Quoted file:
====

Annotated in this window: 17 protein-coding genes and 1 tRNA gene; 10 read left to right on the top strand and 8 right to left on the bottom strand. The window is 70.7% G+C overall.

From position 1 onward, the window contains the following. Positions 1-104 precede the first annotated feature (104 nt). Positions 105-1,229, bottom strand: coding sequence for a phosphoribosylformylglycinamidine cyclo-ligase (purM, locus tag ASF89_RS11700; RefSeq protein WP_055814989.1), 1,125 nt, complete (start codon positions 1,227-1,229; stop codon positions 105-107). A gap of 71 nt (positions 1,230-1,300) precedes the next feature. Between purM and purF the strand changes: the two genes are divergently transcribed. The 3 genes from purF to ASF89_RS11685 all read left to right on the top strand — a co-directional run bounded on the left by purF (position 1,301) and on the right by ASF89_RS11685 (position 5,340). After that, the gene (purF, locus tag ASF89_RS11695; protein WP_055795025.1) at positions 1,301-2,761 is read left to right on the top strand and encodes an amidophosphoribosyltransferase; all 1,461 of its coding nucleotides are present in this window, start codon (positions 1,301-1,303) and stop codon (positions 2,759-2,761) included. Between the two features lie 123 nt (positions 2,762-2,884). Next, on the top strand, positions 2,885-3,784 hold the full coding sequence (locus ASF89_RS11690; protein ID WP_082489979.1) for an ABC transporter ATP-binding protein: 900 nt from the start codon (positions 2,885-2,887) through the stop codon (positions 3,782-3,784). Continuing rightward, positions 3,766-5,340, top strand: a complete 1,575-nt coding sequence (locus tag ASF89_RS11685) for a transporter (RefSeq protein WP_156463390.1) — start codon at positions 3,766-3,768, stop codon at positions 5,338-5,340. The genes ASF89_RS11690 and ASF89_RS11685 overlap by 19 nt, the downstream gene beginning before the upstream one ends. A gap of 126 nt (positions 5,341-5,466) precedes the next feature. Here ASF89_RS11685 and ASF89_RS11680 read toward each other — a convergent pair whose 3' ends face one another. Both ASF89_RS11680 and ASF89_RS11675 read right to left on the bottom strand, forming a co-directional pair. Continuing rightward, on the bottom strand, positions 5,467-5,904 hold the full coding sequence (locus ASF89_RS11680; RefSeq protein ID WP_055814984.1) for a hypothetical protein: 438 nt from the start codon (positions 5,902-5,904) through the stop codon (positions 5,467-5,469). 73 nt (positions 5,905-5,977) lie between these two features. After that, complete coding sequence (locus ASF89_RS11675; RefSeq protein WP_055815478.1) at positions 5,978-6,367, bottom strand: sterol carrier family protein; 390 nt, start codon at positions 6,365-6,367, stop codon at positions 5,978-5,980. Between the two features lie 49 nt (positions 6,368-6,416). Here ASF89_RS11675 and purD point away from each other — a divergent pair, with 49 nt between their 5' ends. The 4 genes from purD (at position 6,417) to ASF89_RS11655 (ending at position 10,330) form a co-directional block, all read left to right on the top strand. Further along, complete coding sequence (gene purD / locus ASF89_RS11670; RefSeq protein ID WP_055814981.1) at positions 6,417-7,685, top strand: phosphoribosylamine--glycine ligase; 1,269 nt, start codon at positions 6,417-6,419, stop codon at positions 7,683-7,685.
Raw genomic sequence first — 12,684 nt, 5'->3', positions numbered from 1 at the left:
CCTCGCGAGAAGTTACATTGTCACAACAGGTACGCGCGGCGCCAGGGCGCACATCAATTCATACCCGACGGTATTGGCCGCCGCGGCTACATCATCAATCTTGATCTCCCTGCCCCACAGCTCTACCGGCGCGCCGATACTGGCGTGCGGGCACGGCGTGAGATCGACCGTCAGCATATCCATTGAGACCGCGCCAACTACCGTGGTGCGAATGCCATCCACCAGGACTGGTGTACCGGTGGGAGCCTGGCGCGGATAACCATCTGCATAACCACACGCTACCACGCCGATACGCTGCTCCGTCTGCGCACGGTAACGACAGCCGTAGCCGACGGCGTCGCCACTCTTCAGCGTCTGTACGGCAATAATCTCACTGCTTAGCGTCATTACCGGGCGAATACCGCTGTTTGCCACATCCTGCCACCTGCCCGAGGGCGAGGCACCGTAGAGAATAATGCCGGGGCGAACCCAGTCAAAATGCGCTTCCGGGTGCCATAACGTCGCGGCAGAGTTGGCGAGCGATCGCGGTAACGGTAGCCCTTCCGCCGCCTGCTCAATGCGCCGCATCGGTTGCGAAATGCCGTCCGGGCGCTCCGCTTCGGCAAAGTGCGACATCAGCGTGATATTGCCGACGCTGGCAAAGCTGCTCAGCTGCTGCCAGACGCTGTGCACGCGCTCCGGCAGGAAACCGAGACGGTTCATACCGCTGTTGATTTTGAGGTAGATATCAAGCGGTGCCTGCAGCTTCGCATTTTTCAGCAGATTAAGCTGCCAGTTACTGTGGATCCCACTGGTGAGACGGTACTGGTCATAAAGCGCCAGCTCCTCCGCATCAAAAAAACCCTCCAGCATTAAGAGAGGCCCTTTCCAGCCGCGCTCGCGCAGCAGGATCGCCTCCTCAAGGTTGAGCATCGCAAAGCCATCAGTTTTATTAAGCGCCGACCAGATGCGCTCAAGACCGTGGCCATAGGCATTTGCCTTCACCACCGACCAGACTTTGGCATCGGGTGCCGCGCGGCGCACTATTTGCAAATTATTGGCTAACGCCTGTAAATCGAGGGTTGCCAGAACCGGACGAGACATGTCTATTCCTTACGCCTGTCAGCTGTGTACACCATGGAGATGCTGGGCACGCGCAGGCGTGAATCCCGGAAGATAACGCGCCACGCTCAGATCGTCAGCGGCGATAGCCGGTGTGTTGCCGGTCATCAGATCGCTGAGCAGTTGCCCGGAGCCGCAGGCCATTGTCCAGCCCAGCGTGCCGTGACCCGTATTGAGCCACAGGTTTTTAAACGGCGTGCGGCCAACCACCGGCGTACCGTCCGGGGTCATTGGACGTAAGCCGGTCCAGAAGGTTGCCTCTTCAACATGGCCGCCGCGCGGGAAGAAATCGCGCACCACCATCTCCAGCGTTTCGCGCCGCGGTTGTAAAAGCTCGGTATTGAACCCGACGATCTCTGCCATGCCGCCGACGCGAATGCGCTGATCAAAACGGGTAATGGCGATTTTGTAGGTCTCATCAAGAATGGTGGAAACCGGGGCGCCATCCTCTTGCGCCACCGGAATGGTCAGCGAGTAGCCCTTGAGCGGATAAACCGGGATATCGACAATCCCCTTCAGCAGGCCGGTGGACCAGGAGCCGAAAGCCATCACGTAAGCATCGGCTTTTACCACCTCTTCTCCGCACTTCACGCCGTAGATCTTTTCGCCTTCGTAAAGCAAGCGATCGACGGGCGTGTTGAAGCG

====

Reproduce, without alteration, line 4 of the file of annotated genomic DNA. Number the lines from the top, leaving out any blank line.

CCTCGCGAGAAGTTACATTGTCACAACAGGTACGCGCGGCGCCAGGGCGCACATCAATTCATACCCGACGGTATTGGCCGCCGCGGCTACATCATCAATCTTGATCTCCCTGCCCCACAGCTCTACCGGCGCGCCGATACTGGCGTGCGGGCACGGCGTGAGATCGACCGTCAGCATATCCATTGAGACCGCGCCAACTACCGTGGTGCGAATGCCATCCACCAGGACTGGTGTACCGGTGGGAGCCTGGCGCGGATAACCATCTGCATAACCACACGCTACCACGCCGATACGCTGCTCCGTCTGCGCACGGTAACGACAGCCGTAGCCGACGGCGTCGCCACTCTTCAGCGTCTGTACGGCAATAATCTCACTGCTTAGCGTCATTACCGGGCGAATACCGCTGTTTGCCACATCCTGCCACCTGCCCGAGGGCGAGGCACCGTAGAGAATAATGCCGGGGCGAACCCAGTCAAAATGCGCTTCCGGGTGCCATAACGTCGCGGCAGAGTTGGCGAGCGATCGCGGTAACGGTAGCCCTTCCGCCGCCTGCTCAATGCGCCGCATCGGTTGCGAAATGCCGTCCGGGCGCTCCGCTTCGGCAAAGTGCGACATCAGCGTGATATTGCCGACGCTGGCAAAGCTGCTCAGCTGCTGCCAGACGCTGTGCACGCGCTCCGGCAGGAAACCGAGACGGTTCATACCGCTGTTGATTTTGAGGTAGATATCAAGCGGTGCCTGCAGCTTCGCATTTTTCAGCAGATTAAGCTGCCAGTTACTGTGGATCCCACTGGTGAGACGGTACTGGTCATAAAGCGCCAGCTCCTCCGCATCAAAAAAACCCTCCAGCATTAAGAGAGGCCCTTTCCAGCCGCGCTCGCGCAGCAGGATCGCCTCCTCAAGGTTGAGCATCGCAAAGCCATCAGTTTTATTAAGCGCCGACCAGATGCGCTCAAGACCGTGGCCATAGGCATTTGCCTTCACCACCGACCAGACTTTGGCATCGGGTGCCGCGCGGCGCACTATTTGCAAATTATTGGCTAACGCCTGTAAATCGAGGGTTGCCAGAACCGGACGAGACATGTCTATTCCTTACGCCTGTCAGCTGTGTACACCATGGAGATGCTGGGCACGCGCAGGCGTGAATCCCGGAAGATAACGCGCCACGCTCAGATCGTCAGCGGCGATAGCCGGTGTGTTGCCGGTCATCAGATCGCTGAGCAGTTGCCCGGAGCCGCAGGCCATTGTCCAGCCCAGCGTGCCGTGACCCGTATTGAGCCACAGGTTTTTAAACGGCGTGCGGCCAACCACCGGCGTACCGTCCGGGGTCATTGGACGTAAGCCGGTCCAGAAGGTTGCCTCTTCAACATGGCCGCCGCGCGGGAAGAAATCGCGCACCACCATCTCCAGCGTTTCGCGCCGCGGTTGTAAAAGCTCGGTATTGAACCCGACGATCTCTGCCATGCCGCCGACGCGAATGCGCTGATCAAAACGGGTAATGGCGATTTTGTAGGTCTCATCAAGAATGGTGGAAACCGGGGCGCCATCCTCTTGCGCCACCGGAATGGTCAGCGAGTAGCCCTTGAGCGGATAAACCGGGATATCGACAATCCCCTTCAGCAGGCCGGTGGACCAGGAGCCGAAAGCCATCACGTAAGCATCGGCTTTTACCACCTCTTCTCCGCACTTCACGCCGTAGATCTTTTCGCCTTCGTAAAGCAAGCGATCGACGGGCGTGTTGAAGCG